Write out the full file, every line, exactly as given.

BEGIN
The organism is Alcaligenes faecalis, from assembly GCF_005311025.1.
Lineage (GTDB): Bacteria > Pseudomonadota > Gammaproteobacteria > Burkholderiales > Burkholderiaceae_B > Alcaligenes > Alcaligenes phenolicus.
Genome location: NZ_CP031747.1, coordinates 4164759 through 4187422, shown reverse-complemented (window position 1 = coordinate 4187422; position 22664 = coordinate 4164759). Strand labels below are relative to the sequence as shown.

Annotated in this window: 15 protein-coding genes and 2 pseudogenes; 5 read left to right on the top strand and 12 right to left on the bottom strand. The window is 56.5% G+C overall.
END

The organism is Alcaligenes faecalis, from assembly GCF_005311025.1.
Lineage (GTDB): Bacteria > Pseudomonadota > Gammaproteobacteria > Burkholderiales > Burkholderiaceae_B > Alcaligenes > Alcaligenes phenolicus.
Genome location: NZ_CP031747.1, coordinates 4164759 through 4187422, shown reverse-complemented (window position 1 = coordinate 4187422; position 22664 = coordinate 4164759). Strand labels below are relative to the sequence as shown.

Annotated in this window: 15 protein-coding genes and 2 pseudogenes; 5 read left to right on the top strand and 12 right to left on the bottom strand. The window is 56.5% G+C overall.